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Wireless Sensor and Actuator Networks: Algorithms and Protocols for Scalable Coordination and Data Communication by Ivan Stojmenovic, Amiya Nayak

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1.9 ARCHITECTURES FOR WIRELESS SENSOR AND ACTUATOR NETWORKS

Although WSNs have been employed in many applications, such as environment monitoring and health care, there are an increasing number of applications that require the use of actuators along with sensors. This occurs when the network system needs to interact with the physical system or the environment via actuators (also called actors). From the engineering aspect, an actuator is a transducer that accepts a signal and converts it to a physical action. Actuators transform an input signal into an action upon the environment. Typical examples of actuators are robots, electrical motors, and humans. Traditional sensor and actuator networks use wired communications among themselves; these networks have been well studied. The advent of small, intelligent, low-energy, and low-cost wireless sensing and actuation devices has the potential to significantly expand existing applications of wired sensor actuator networks. Wireless sensor actuator networks (WSANs) are emerging as the next generation of WSNs. The major difference between WSANs and WSNs is that WSANs are capable of changing the environment and physical world while WSNs cannot. Wireless sensor actuator networks are envisioned for applications that include disaster relief operations, intelligent buildings, home automation, smart spaces, pervasive computing systems, cyber-physical systems and nuclear, biological, and chemical attack detection (Xia et al., 2007).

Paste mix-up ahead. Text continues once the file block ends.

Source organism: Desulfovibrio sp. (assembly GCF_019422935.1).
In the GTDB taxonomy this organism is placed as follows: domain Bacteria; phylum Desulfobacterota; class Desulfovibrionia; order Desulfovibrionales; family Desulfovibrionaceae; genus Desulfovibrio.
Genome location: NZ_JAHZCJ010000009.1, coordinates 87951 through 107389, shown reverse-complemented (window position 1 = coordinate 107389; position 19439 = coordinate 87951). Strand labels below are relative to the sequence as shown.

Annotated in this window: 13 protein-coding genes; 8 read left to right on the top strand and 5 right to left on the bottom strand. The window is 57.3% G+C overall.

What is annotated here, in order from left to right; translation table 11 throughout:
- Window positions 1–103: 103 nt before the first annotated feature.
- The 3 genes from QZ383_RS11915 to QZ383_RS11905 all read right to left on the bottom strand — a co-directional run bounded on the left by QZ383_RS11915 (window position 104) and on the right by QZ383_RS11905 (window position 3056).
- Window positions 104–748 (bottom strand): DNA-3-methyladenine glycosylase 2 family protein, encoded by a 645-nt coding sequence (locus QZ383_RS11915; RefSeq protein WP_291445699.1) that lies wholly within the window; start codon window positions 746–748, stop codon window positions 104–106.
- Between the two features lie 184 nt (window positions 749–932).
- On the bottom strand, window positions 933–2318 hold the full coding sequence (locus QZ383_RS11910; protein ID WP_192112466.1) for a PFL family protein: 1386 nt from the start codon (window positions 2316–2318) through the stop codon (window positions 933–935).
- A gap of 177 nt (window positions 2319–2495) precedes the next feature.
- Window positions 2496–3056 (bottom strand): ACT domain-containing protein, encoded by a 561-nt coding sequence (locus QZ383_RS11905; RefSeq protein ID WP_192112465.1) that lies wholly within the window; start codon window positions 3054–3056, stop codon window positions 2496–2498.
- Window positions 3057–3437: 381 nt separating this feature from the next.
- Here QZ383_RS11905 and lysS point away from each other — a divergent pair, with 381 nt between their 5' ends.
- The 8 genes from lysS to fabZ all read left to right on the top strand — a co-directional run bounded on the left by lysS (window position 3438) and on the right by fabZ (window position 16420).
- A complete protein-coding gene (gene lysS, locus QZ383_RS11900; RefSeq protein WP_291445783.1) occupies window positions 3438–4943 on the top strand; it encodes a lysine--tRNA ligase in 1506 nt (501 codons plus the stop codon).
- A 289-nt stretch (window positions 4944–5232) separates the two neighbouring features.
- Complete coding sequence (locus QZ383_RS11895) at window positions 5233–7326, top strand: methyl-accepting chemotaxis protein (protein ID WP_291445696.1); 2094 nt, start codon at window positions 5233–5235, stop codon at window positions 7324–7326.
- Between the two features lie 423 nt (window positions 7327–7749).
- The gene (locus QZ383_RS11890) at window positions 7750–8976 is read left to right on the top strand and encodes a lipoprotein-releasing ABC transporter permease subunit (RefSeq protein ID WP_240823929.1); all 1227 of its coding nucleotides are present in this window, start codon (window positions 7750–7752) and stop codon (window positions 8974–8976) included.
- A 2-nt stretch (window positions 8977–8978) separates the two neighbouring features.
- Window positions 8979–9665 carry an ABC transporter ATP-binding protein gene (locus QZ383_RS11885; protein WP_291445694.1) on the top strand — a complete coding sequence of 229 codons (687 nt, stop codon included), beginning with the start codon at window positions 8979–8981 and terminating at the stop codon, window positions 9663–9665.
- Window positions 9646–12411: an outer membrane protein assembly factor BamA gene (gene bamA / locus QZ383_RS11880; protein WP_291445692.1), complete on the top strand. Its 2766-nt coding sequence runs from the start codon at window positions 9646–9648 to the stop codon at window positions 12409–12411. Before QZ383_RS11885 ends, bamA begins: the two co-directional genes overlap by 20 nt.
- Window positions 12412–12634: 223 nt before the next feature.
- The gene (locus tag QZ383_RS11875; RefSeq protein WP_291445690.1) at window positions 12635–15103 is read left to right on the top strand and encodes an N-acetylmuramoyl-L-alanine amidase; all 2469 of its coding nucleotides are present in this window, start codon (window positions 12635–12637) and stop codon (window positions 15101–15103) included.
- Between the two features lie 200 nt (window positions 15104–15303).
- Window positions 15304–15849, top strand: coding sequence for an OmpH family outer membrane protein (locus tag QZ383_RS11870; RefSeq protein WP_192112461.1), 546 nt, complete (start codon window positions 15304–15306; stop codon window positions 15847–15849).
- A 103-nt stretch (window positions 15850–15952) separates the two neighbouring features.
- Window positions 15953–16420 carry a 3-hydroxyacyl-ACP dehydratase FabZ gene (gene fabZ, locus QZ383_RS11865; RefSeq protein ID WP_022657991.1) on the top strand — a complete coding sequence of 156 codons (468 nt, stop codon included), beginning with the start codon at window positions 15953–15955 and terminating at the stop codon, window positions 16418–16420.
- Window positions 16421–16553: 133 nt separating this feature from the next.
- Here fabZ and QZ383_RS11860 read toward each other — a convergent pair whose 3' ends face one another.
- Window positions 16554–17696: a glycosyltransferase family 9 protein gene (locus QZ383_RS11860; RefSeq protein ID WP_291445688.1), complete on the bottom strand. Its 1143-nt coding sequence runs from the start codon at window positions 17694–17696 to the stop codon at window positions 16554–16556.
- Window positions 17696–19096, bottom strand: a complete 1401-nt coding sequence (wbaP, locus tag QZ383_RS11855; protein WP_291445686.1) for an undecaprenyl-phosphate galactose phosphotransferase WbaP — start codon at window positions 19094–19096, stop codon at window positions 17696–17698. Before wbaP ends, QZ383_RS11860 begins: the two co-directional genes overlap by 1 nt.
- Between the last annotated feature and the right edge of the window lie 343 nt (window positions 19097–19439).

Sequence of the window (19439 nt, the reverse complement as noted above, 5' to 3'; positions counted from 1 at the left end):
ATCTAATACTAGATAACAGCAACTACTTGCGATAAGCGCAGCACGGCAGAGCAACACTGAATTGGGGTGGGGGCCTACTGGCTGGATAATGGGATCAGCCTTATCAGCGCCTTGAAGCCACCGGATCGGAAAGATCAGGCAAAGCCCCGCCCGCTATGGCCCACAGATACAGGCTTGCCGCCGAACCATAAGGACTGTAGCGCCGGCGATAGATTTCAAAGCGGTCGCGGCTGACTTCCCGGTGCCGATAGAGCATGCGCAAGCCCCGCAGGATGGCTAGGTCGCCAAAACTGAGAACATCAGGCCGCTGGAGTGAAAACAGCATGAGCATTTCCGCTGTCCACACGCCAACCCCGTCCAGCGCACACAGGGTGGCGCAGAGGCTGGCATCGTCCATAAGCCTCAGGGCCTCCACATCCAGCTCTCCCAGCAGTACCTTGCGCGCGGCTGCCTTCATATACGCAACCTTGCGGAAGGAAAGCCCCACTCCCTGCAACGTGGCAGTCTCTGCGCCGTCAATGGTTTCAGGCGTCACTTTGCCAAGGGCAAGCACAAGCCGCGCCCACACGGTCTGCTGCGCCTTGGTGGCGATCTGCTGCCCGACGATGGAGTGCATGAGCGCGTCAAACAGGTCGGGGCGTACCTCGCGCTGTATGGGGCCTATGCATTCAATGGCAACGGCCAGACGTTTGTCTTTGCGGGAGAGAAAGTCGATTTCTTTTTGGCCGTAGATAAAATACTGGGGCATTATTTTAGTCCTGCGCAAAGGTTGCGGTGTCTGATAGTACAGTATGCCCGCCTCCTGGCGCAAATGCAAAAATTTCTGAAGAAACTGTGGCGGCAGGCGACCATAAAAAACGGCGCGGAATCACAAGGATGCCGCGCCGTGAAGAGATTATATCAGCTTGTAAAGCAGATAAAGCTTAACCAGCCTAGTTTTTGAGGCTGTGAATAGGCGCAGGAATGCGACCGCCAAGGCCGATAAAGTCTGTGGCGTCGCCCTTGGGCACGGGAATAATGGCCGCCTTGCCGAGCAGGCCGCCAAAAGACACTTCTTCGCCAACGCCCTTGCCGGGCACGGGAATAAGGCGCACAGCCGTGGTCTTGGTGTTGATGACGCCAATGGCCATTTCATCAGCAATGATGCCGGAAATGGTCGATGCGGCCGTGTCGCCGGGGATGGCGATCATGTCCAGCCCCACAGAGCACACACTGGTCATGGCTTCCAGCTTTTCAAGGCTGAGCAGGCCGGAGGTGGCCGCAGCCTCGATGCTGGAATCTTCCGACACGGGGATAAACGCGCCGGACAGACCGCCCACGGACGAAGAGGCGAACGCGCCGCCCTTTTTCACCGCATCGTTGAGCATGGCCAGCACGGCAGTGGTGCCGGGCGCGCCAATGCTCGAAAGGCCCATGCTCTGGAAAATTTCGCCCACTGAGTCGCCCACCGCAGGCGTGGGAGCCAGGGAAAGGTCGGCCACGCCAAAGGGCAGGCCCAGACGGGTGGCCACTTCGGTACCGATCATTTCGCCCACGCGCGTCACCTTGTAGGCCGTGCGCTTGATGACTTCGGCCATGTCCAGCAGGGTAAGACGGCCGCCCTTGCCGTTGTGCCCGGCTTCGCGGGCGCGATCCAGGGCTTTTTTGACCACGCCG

A WSAN usually ...

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